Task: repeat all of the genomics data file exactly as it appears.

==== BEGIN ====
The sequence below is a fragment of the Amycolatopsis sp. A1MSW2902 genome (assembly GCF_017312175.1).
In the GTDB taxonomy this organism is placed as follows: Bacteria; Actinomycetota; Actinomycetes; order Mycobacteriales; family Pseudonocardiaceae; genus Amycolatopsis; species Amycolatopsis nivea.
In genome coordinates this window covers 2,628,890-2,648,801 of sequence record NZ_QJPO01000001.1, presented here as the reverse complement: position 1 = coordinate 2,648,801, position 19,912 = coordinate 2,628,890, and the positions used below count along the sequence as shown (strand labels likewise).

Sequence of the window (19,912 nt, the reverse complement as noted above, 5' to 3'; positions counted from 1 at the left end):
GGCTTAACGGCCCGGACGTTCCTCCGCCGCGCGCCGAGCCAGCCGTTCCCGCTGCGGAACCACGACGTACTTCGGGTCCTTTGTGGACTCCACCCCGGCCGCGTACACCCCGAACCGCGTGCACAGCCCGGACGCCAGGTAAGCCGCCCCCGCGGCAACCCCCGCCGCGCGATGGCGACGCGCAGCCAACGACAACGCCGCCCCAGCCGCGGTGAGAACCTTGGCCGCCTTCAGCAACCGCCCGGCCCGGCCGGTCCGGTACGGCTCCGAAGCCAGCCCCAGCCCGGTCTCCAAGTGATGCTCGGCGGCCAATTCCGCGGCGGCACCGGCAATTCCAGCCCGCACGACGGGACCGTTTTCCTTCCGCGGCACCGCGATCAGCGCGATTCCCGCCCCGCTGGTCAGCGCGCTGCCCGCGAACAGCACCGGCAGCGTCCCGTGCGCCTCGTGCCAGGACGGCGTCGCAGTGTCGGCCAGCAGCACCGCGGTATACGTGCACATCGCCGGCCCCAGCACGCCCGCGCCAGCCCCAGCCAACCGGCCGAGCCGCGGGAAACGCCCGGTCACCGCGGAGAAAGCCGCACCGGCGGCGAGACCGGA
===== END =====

The sequence below is a fragment of the Amycolatopsis sp. A1MSW2902 genome (assembly GCF_017312175.1).
In the GTDB taxonomy this organism is placed as follows: Bacteria; Actinomycetota; Actinomycetes; order Mycobacteriales; family Pseudonocardiaceae; genus Amycolatopsis; species Amycolatopsis nivea.
In genome coordinates this window covers 2,628,890-2,648,801 of sequence record NZ_QJPO01000001.1, presented here as the reverse complement: position 1 = coordinate 2,648,801, position 19,912 = coordinate 2,628,890, and the positions used below count along the sequence as shown (strand labels likewise).

Sequence of the window (19,912 nt, the reverse complement as noted above, 5' to 3'; positions counted from 1 at the left end):
GGCTTAACGGCCCGGACGTTCCTCCGCCGCGCGCCGAGCCAGCCGTTCCCGCTGCGGAACCACGACGTACTTCGGGTCCTTTGTGGACTCCACCCCGGCCGCGTACACCCCGAACCGCGTGCACAGCCCGGACGCCAGGTAAGCCGCCCCCGCGGCAACCCCCGCCGCGCGATGGCGACGCGCAGCCAACGACAACGCCGCCCCAGCCGCGGTGAGAACCTTGGCCGCCTTCAGCAACCGCCCGGCCCGGCCGGTCCGGTACGGCTCCGAAGCCAGCCCCAGCCCGGTCTCCAAGTGATGCTCGGCGGCCAATTCCGCGGCGGCACCGGCAATTCCAGCCCGCACGACGGGACCGTTTTCCTTCCGCGGCACCGCGATCAGCGCGATTCCCGCCCCGCTGGTCAGCGCGCTGCCCGCGAACAGCACCGGCAGCGTCCCGTGCGCCTCGTGCCAGGACGGCGTCGCAGTGTCGGCCAGCAGCACCGCGGTATACGTGCACATCGCCGGCCCCAGCACGCCCGCGCCAGCCCCAGCCAACCGGCCGAGCCGCGGGAAACGCCCGGTCACCGCGGAGAAAGCCGCACCGGCGGCGAGACCGGA